More lunch box ladies to deliver food cooked with love

| Updated on: Nov 26, 2013

Women are making gradual inroads into yet another male bastion – the legendary dabbawalas system in Mumbai. For purely economic reasons – growing pressure on household budgets following rising prices and declining wages of their husbands — about 20-25 women have now joined the over 5,000-strong army of dabbawalas.

A few years ago, there were only two-three such women, who are now referred to as ‘lunch box ladies’ by the dabbawalas.

“Most of these women right now work within the areas they live in and primarily cater to delivering dabbas (lunch boxes) in schools,” Sakharam Sitaram Gavande, the Secretary of the Mumbai Dabbawalas said, adding that they were included into the system as they were facing economic problems at home.


The dabbawala representatives, who usually are seen wearing Gandhi-caps, were here to give tips to members of the Young FICCI Ladies Organisation on how to run an environment-friendly, technology-free (except for mobile phones) and successful organisation in the era of aspirations, material needs and short-lived loyalties to organisations.

“We are surviving in this era because we are very clear about our values. Our culture comes first, commercial interest later. For us, customer is God and food is religion. If we get late, food goes waste,” said Abhishek Dinkar Ekal, Vice-President of the Mumbai Dabbawalas, who deliver over 2 lakh lunch boxes across the length and breadth of the country’s financial capital.

Gavande, who has been distributing dabbas for 40 years, said even though dabbawalas earn anything between Rs 8,000 to Rs 25,000 a month, depending on the distance and weight of the lunch box, they stick around as they are part of a huge family culture that is built on “delivering food cooked with love”.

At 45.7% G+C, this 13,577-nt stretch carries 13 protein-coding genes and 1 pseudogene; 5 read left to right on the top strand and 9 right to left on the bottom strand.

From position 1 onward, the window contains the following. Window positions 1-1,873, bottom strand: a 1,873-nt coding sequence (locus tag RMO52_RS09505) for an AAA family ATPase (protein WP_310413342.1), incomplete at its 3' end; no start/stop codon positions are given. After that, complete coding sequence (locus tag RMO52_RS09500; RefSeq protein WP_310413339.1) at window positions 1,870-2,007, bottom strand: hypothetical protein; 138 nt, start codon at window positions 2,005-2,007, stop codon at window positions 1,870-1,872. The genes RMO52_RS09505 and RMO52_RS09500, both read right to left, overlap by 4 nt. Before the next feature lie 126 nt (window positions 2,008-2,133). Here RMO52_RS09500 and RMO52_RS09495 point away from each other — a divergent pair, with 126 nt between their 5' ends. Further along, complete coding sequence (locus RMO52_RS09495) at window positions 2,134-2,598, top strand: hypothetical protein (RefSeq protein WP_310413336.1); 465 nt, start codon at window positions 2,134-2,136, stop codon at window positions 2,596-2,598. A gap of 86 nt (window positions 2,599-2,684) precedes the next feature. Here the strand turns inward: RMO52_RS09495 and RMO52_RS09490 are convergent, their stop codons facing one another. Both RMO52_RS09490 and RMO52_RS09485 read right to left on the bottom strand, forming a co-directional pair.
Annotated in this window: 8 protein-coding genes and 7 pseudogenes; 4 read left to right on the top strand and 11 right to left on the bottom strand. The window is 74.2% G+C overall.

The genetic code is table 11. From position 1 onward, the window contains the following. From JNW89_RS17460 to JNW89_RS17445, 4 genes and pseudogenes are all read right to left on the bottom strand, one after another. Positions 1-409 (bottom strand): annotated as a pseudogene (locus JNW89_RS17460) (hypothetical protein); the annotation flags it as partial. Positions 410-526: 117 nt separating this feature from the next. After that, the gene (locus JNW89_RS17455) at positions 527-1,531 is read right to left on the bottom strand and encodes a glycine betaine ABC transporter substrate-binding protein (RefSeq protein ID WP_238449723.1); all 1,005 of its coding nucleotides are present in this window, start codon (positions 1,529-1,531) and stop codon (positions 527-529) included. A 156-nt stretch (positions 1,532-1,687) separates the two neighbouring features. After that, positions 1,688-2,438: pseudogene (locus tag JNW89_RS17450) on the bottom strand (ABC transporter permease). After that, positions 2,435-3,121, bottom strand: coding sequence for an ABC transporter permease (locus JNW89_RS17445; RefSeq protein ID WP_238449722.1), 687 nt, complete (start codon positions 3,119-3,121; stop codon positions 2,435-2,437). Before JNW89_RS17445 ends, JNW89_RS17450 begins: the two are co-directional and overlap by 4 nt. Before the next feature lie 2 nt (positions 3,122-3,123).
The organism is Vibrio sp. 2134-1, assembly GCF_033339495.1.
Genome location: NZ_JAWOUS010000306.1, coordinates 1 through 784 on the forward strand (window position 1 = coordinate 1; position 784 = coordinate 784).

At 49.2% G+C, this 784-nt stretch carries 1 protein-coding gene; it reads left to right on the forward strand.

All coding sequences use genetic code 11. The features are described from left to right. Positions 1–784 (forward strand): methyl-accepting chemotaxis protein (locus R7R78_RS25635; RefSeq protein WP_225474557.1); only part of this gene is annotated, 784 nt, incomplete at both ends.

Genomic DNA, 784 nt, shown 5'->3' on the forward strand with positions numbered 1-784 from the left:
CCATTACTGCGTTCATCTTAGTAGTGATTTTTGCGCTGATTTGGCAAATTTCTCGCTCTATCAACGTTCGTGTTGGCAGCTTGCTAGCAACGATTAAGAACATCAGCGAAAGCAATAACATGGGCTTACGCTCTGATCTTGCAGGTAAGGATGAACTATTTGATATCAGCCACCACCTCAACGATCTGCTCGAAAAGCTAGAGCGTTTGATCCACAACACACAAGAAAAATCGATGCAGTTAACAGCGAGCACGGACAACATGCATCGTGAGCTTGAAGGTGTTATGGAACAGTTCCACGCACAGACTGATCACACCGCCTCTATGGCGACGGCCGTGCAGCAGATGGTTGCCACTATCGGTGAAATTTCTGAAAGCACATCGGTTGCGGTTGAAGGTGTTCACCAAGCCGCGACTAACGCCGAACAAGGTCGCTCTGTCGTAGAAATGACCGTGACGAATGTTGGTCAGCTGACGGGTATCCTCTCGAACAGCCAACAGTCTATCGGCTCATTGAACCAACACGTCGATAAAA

“While most of our members are Maharashtrians, some North and South Indian have also joined us,” said Ekal, adding that most of the recruitment is done by word.

That 85 per cent of dabbawalas are illiterate, yet deliver the colour-coded boxes with an error margin of ‘one in 16 million’ seems the biggest lesson in efficiency. But, when asked about the much-acclaimed film ‘Lunch Box’ based on a love story built on an error that leads to exchange of lunch boxes, the dabbawalas weren’t too happy.

“That’s just a film. The producer came to us and apologised to us after we objected,” said Ekal.

Published on November 26, 2013

Follow us on Telegram, Facebook, Twitter, Instagram, YouTube and Linkedin. You can also download our Android App or IOS App.

This article is closed for comments.
Please Email the Editor

You May Also Like

Recommended for you